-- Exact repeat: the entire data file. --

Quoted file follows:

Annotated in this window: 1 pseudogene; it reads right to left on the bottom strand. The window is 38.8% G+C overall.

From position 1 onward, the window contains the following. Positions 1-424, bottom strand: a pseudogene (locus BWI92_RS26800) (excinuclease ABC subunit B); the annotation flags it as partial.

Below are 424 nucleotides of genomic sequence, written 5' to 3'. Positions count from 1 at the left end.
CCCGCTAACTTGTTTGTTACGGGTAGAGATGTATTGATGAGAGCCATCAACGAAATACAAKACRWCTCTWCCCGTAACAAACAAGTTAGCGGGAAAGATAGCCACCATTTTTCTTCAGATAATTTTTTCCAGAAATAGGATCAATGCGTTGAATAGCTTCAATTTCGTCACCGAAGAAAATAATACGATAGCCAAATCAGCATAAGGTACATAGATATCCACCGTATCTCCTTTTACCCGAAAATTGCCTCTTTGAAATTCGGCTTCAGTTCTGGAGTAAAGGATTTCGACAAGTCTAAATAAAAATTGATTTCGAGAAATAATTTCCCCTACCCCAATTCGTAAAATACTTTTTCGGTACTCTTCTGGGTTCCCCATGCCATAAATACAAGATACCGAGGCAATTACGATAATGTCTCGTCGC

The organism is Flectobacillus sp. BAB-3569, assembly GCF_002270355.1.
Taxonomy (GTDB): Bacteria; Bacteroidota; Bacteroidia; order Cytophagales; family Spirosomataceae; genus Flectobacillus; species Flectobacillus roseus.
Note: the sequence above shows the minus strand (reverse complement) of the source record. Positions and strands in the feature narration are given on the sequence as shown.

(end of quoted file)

Annotated in this window: 1 pseudogene; it reads right to left on the bottom strand. The window is 38.8% G+C overall.

From position 1 onward, the window contains the following. Positions 1-424, bottom strand: a pseudogene (locus BWI92_RS26800) (excinuclease ABC subunit B); the annotation flags it as partial.

Below are 424 nucleotides of genomic sequence, written 5' to 3'. Positions count from 1 at the left end.
CCCGCTAACTTGTTTGTTACGGGTAGAGATGTATTGATGAGAGCCATCAACGAAATACAAKACRWCTCTWCCCGTAACAAACAAGTTAGCGGGAAAGATAGCCACCATTTTTCTTCAGATAATTTTTTCCAGAAATAGGATCAATGCGTTGAATAGCTTCAATTTCGTCACCGAAGAAAATAATACGATAGCCAAATCAGCATAAGGTACATAGATATCCACCGTATCTCCTTTTACCCGAAAATTGCCTCTTTGAAATTCGGCTTCAGTTCTGGAGTAAAGGATTTCGACAAGTCTAAATAAAAATTGATTTCGAGAAATAATTTCCCCTACCCCAATTCGTAAAATACTTTTTCGGTACTCTTCTGGGTTCCCCATGCCATAAATACAAGATACCGAGGCAATTACGATAATGTCTCGTCGC

The organism is Flectobacillus sp. BAB-3569, assembly GCF_002270355.1.
Taxonomy (GTDB): Bacteria; Bacteroidota; Bacteroidia; order Cytophagales; family Spirosomataceae; genus Flectobacillus; species Flectobacillus roseus.
Note: the sequence above shows the minus strand (reverse complement) of the source record. Positions and strands in the feature narration are given on the sequence as shown.